NFL Drills That Will Help You In Rugby

Although the devout fans of each sport will adamantly say otherwise, American football and Rugby have a lot in common. Both are fast-moving, hard-hitting sports that require an enormous amount of brute strength along with having a lot of endurance to keep you going on the playing field. In fact, the drills that are used in both sports can be applied to one another to help offer those that are playing the sport, something new and refreshing to use during practice. With all the similarities that American football and rugby have in common, it would make a lot of sense for those playing rugby to try and experiment with drills that are popular in NFL teams, which is what we are going to be reviewing here in this article.

A lot of becoming a good rugby player is about the speed at which you can travel around the field. Just like any other sport, those that can run at an above-average speed are going to have a much, much larger advantage over those that are just average speed. So doing some of the different variations of the sprint would be an excellent starting point for anyone who is looking to become a better rugby player. The 40 yard dash is probably the most celebrated of these exercise and is generally viewed as the benchmark for a player’s speed, but that does not necessarily mean that it is always going to deliver the best results to the player. Doing weighted sprints or uphill sprints are both excellent choices for anyone who is looking to drastically improve their performance on the field, along with their overall speed. Both are not easy when it comes to the amount of effort that goes into them. As you might have heard, lower body strength plays a huge role in how effective you are as a rugby player, and after a good uphill sprints session, you are definitely going to feel it in your lower body.

3 Cone Drill

Another grill drill that is commonly seen in the NFL is something called the “3 cone drill”. While the speed of the player is a huge part of how good they are, being able to quickly change their direction at a moment’s notice is something that will always help them out. The exact practice for the 3 cone drill will vary depend on who you ask, but it always involves the player running at high speeds around the cones where they are set up in a fashion that requires the person in question to take quick and sharp turns, all while being timed.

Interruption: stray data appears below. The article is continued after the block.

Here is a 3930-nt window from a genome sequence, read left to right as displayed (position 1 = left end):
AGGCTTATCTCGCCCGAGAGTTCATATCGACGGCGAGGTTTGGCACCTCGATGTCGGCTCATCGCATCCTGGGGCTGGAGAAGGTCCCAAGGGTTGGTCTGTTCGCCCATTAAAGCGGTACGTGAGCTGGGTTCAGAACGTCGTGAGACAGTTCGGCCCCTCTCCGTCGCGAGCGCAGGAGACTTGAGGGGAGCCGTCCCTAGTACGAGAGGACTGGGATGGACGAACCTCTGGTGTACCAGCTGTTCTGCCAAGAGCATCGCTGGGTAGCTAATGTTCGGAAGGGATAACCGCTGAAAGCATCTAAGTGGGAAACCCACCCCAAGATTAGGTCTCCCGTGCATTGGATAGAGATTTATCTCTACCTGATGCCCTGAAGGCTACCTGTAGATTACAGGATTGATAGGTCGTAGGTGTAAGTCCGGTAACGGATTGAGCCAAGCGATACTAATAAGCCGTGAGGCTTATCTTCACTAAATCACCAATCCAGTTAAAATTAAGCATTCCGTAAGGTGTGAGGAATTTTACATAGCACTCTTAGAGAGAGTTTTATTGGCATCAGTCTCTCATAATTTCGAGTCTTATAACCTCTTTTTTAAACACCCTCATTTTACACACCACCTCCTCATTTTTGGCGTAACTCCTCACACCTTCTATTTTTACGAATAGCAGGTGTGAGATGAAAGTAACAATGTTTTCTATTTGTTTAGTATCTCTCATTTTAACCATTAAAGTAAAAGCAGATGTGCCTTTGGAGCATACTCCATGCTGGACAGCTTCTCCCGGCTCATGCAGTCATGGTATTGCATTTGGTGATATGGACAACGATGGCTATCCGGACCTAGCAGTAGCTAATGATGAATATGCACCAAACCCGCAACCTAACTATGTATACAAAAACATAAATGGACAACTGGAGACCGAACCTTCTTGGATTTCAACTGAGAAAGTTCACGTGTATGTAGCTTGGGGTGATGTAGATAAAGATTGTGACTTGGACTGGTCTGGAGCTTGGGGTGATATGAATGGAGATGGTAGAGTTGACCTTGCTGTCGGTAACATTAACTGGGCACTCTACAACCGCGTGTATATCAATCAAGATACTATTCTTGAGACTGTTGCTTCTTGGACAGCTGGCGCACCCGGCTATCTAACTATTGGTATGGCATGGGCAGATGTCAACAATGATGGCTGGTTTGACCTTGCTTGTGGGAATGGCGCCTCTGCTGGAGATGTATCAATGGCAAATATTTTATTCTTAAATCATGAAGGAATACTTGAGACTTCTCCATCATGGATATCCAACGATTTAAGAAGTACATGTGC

20-yard shuttle run

Another popular drill used in the NFL is the 20-yard shuttle run. It is also called the 5-10-5, the player must burst 5 yards to the right, then 10 yards to the left then another 5 to the right which is the finish line. This drill helps show how good a player can accelerate, change direction and also decelerate. Doing this drill in training and doing the test to monitor progress would be a great addition to any rugby players training. In rugby you are constantly changing direction while defending and that burst of acceleration in different directions would be a great asset to add to your arsenal.

The Bench Press Drill

It’s all good being able to bench press a heavy weight for 1 rep but muscular endurance is what is needed in both NFL and Rugby. A popular NFL drill is the bench press drill, which requires the player to bench press 225 pounds ( 100kg ) as many times as possible.   As a rugby player it may be a good idea to do this drill ever few months to see if muscular endurance is increasing, if not you may need to change up your training and implement higher reps for better muscular endurance.

The similarities between Rugby and American Football are often seen in what the players are doing on the field. So with that in mind, it makes a lot of sense to use the drills found on popular NFL teams for Rugby practices. If you want to become a better rugby player, it may be best to look to the NFL to see if you can find something fresh for practice, just as the NFL should do the same to rugby.NFL drills for rugby

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